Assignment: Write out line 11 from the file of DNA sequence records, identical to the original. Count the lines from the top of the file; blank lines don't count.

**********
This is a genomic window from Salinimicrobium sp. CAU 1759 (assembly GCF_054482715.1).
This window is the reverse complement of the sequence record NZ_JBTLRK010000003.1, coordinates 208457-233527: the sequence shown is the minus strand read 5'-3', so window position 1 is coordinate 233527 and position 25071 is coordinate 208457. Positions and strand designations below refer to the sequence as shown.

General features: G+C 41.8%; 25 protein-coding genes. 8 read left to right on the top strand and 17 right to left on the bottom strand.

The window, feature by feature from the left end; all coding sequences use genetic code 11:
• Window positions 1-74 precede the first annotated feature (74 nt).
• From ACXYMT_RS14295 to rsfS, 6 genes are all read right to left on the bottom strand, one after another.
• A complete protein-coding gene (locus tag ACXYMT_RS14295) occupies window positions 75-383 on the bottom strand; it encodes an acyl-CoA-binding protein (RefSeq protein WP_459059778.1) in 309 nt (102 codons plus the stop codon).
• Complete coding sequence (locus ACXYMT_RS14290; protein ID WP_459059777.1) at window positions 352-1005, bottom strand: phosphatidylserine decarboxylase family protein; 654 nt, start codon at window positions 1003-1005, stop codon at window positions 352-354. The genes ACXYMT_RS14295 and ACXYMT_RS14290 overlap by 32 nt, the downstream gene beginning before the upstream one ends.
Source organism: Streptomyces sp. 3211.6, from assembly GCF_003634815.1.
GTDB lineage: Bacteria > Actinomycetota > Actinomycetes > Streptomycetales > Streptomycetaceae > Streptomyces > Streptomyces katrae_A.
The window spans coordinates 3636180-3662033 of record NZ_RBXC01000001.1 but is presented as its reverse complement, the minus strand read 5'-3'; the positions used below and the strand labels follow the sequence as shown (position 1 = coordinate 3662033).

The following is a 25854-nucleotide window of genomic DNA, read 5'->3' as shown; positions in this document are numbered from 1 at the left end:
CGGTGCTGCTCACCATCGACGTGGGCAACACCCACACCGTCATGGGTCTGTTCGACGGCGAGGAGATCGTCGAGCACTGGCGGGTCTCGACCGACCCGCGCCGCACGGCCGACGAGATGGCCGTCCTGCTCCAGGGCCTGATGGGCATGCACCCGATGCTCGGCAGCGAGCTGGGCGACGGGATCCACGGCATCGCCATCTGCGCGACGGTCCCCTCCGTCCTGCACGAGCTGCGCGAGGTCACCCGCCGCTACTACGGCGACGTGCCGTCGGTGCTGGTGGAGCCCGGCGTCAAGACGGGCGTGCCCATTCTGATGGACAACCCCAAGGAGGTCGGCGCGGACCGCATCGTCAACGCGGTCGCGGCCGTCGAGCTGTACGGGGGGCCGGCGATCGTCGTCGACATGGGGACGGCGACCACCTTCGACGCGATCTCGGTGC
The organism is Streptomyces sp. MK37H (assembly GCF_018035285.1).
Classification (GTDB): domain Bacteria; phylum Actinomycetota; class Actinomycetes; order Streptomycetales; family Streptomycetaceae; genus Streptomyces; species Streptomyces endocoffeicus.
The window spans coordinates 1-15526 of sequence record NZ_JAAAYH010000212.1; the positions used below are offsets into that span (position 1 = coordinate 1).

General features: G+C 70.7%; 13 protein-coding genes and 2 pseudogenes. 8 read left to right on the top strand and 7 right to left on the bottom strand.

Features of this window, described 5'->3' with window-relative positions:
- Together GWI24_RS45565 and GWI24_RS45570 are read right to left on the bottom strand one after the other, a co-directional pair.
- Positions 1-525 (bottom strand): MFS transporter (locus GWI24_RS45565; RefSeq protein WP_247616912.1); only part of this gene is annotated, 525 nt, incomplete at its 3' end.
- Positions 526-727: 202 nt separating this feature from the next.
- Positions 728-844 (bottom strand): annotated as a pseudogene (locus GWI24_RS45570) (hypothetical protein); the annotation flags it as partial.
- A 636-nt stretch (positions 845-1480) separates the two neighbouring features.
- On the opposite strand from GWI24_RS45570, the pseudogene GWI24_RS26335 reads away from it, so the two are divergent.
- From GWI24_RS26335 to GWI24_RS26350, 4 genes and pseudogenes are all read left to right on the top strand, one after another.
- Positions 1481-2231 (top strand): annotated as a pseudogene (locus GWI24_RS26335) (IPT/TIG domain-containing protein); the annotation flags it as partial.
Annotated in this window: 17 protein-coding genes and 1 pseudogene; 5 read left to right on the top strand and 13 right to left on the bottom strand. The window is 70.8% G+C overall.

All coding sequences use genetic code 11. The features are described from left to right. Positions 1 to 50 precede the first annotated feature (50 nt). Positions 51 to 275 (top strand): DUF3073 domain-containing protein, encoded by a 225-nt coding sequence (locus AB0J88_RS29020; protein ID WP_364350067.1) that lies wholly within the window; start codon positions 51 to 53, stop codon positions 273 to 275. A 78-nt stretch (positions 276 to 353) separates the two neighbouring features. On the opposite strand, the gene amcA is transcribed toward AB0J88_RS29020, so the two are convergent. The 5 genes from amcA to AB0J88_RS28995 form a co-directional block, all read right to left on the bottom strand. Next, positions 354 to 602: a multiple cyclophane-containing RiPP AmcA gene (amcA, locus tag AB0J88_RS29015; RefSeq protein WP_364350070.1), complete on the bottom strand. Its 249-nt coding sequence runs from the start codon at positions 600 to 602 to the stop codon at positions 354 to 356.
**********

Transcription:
The window spans coordinates 3636180-3662033 of record NZ_RBXC01000001.1 but is presented as its reverse complement, the minus strand read 5'-3'; the positions used below and the strand labels follow the sequence as shown (position 1 = coordinate 3662033).